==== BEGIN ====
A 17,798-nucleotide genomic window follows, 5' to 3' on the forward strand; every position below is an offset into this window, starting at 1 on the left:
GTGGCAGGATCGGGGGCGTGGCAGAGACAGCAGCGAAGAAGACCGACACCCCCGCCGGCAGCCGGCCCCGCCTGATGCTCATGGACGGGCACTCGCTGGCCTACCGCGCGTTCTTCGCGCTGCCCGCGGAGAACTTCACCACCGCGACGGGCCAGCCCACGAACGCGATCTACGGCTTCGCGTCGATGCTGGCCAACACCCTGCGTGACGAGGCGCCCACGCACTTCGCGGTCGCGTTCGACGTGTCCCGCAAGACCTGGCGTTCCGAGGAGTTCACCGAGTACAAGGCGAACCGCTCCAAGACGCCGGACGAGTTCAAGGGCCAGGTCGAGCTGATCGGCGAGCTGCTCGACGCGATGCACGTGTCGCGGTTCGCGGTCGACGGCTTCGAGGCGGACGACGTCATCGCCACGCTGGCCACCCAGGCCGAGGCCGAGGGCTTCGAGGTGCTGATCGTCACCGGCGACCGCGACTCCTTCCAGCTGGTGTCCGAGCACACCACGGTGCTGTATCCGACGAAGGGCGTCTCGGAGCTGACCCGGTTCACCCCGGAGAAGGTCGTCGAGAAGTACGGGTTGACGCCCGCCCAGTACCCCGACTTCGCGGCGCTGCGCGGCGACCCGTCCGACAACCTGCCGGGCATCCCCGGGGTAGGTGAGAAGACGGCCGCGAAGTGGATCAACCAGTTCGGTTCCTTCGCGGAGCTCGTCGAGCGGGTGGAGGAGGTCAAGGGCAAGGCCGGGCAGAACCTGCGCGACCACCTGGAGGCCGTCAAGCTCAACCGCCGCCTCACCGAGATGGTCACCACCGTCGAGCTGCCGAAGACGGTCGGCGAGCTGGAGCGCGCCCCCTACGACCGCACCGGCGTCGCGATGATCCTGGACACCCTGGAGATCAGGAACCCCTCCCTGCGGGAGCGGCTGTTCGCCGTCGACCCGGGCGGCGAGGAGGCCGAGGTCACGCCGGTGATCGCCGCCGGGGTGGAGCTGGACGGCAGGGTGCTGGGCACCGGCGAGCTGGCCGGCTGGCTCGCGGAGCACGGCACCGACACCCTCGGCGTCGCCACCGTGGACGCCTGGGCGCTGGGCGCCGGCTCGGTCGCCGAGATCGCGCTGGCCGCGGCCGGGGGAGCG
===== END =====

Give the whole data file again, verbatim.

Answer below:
A 17,798-nucleotide genomic window follows, 5' to 3' on the forward strand; every position below is an offset into this window, starting at 1 on the left:
GTGGCAGGATCGGGGGCGTGGCAGAGACAGCAGCGAAGAAGACCGACACCCCCGCCGGCAGCCGGCCCCGCCTGATGCTCATGGACGGGCACTCGCTGGCCTACCGCGCGTTCTTCGCGCTGCCCGCGGAGAACTTCACCACCGCGACGGGCCAGCCCACGAACGCGATCTACGGCTTCGCGTCGATGCTGGCCAACACCCTGCGTGACGAGGCGCCCACGCACTTCGCGGTCGCGTTCGACGTGTCCCGCAAGACCTGGCGTTCCGAGGAGTTCACCGAGTACAAGGCGAACCGCTCCAAGACGCCGGACGAGTTCAAGGGCCAGGTCGAGCTGATCGGCGAGCTGCTCGACGCGATGCACGTGTCGCGGTTCGCGGTCGACGGCTTCGAGGCGGACGACGTCATCGCCACGCTGGCCACCCAGGCCGAGGCCGAGGGCTTCGAGGTGCTGATCGTCACCGGCGACCGCGACTCCTTCCAGCTGGTGTCCGAGCACACCACGGTGCTGTATCCGACGAAGGGCGTCTCGGAGCTGACCCGGTTCACCCCGGAGAAGGTCGTCGAGAAGTACGGGTTGACGCCCGCCCAGTACCCCGACTTCGCGGCGCTGCGCGGCGACCCGTCCGACAACCTGCCGGGCATCCCCGGGGTAGGTGAGAAGACGGCCGCGAAGTGGATCAACCAGTTCGGTTCCTTCGCGGAGCTCGTCGAGCGGGTGGAGGAGGTCAAGGGCAAGGCCGGGCAGAACCTGCGCGACCACCTGGAGGCCGTCAAGCTCAACCGCCGCCTCACCGAGATGGTCACCACCGTCGAGCTGCCGAAGACGGTCGGCGAGCTGGAGCGCGCCCCCTACGACCGCACCGGCGTCGCGATGATCCTGGACACCCTGGAGATCAGGAACCCCTCCCTGCGGGAGCGGCTGTTCGCCGTCGACCCGGGCGGCGAGGAGGCCGAGGTCACGCCGGTGATCGCCGCCGGGGTGGAGCTGGACGGCAGGGTGCTGGGCACCGGCGAGCTGGCCGGCTGGCTCGCGGAGCACGGCACCGACACCCTCGGCGTCGCCACCGTGGACGCCTGGGCGCTGGGCGCCGGCTCGGTCGCCGAGATCGCGCTGGCCGCGGCCGGGGGAGCG